Actually, I would say that an equally valid takeaway from the Sandberg paper is that very large values of N are possible, so we should definitely be looking for them!

So make of that what you will.

P.S. I posted this in July 2018. The search for extraterrestrial intelligence is one topic where I don’t think much is lost in our 6-month blog delay.


  1. Jag Bhalla says:

    Intriguing twist… any globe-girdling civilization will likely have to survive a tech-generated climate crisis. As Adam Frank’s recent book, Light of the Stars: Alien Worlds and the Fate of the Earth, argues. Here’s a short interview

    And that usefully connects to a way to think about the moral (=social coordination) problems faced by anything that seeks to survive in an environment with limits.

    Extending Turing, and Constructor Theory…. The Logic of Universal Survivors

  2. Chenowith says:

    or, Boltzmann Brain

    or, “Reality is an illusion” — Albert Einstein

    • Ethan Bolker says:

      Hungarians and the Fermi Paradax


      “They are among us,” it is reported that Hungarian-born physicist Leo Szilard responded [to Fermi], “but they call themselves Hungarians.”

      Apparently, Szilard’s comment had some cultural and historical basis. The following passage is from The Curve of Binding Energy by John McPhee (1973, Farrar, Straus and Giroux, pp. 104-105):

      “Not all the Los Alamos theories could be tested. Long popular within the Theoretical Division was, for example, a theory that the people of Hungary are Martians. The reasoning went like this: The Martians left their own planet several aeons ago and came to Earth; they landed in what is now Hungary; the tribes of Europe were so primitive and barbarian it was necessary for the Martians to conceal their evolutionary difference or be hacked to pieces. Through the years, the concealment had on the whole been successful, but the Martians had three characteristics too strong to hide: their wanderlust, which found its outlet in the Hungarian gypsy; their language (Hungarian is not related to any of the languages spoken in surrounding countries); and their unearthly intelligence. One had only to look around to see the evidence: Teller, Wigner, Szilard, von Neumann — Hungarians all. Wigner had designed the first plutonium-production reactors. Szilard had been among the first to suggest that fission could be used to make a bomb. Von Neumann had developed the digital computer. Teller — moody, tireless, and given to fits of laughter, bursts of anger — worked long hours and was impatient with what he felt to be the excessively slow advancement of Project Panda, as the hydrogen-bomb development was known. … Teller had a thick Martian accent. He also had a sense of humor that could penetrate bone.”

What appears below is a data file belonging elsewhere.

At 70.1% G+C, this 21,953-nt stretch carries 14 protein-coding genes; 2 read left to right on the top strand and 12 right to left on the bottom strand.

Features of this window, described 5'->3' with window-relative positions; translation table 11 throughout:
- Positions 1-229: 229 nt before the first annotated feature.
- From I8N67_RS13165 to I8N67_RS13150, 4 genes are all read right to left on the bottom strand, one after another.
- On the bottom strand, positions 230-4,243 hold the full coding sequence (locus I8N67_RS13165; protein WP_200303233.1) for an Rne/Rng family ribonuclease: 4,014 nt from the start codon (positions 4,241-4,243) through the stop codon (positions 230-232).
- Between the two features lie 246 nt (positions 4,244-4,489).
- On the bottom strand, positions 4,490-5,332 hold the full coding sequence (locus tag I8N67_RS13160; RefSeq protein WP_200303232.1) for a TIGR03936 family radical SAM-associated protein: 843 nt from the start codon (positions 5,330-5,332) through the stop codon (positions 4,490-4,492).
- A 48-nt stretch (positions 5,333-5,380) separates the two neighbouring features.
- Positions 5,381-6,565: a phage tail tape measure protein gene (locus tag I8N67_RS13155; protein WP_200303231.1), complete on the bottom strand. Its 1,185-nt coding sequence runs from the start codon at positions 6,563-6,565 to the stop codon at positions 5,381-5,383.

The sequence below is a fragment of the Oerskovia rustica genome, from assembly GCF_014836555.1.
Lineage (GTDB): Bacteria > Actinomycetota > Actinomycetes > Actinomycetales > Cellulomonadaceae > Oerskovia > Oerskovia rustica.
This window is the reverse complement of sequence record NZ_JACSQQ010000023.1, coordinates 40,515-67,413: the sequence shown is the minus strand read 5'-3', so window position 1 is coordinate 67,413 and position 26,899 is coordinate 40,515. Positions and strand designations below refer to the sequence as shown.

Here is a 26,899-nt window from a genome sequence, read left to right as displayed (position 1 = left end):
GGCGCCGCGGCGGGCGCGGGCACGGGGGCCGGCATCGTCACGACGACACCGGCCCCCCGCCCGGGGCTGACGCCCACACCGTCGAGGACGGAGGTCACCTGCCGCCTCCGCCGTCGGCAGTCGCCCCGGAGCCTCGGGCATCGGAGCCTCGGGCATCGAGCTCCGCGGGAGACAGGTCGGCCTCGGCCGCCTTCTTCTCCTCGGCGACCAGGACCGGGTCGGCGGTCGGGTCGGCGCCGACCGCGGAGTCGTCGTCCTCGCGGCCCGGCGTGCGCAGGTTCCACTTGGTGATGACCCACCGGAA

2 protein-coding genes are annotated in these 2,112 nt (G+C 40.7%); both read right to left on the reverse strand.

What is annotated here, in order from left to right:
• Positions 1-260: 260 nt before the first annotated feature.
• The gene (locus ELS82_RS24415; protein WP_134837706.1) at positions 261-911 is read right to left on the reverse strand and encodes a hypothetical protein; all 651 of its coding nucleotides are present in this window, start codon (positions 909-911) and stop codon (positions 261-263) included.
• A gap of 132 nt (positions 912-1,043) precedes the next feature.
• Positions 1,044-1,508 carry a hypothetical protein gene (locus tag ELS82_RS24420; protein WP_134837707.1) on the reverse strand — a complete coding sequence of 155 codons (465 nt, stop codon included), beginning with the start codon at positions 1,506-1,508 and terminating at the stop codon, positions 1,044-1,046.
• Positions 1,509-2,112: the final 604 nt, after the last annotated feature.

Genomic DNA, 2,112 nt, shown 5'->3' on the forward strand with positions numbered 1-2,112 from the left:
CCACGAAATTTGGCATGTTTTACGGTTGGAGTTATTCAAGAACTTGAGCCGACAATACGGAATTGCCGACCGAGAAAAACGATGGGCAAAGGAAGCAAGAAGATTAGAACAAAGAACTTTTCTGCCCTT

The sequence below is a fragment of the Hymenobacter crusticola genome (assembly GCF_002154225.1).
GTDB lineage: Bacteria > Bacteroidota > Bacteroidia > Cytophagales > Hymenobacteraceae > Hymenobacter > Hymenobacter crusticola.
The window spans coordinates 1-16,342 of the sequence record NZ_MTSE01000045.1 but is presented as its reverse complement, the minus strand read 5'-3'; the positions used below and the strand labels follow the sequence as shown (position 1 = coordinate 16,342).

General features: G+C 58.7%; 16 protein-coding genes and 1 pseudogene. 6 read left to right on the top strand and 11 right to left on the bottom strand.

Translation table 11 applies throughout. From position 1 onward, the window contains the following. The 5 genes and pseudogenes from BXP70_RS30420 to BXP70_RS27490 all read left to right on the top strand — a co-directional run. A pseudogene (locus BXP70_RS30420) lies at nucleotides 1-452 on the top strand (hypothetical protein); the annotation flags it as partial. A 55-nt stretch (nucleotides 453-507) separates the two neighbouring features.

3. Dan F. says:

    Given the size of the universe, the number of stars, and so forth, there is near certainty that there is other intelligent life in the universe. The is even greater certainty that we will never be able to confirm such a statement. The distance to the nearest star that could possibly have in its orbit a planet supporting life is so great that communication with such life, even via the fastest signals possible (light) is impossible in the lifetime of those now living … No other form of communication is physically (!) possible.

    These aren’t wild speculations, they are relatively obvious statements to someone who knows a bit of physics. People look for all sorts of ways around them, but this is just the religious impulse manifesting itself.

    • Kyle C says:

      +1 to this, plus, the “relevant” neighborhood is at best our galaxy, not the whole universe, and there is no reason to think that other intelligent life in our galaxy would overlap with the short flicker of time that we’ve been, or will be around.

    • some guy says:

      “Given the size of the universe, the number of stars, and so forth, there is near certainty that there is other intelligent life in the universe.”

      Not necessarily. My gut feeling would be that there is intelligent life elsewhere, but we simply can’t assign a probability to it. It’s easy to assume that life is elsewhere based on the immensity of stars in the universe, but this reasoning doesn’t consider that the probability of intelligent life developing may be infinitesimal. Maybe we are simply an extreme fluke in the universe? Several evolutionary biologists have chimed in on the SETI project and argued that intelligent life is likely improbable. Of all the lineages on earth, only ours has developed the capacity for abstract thought and tool-making that suggests that interstellar travel may be possible. If the evolution of higher intelligence was more probable, we would have expected it to have arisen more than once through convergent evolution.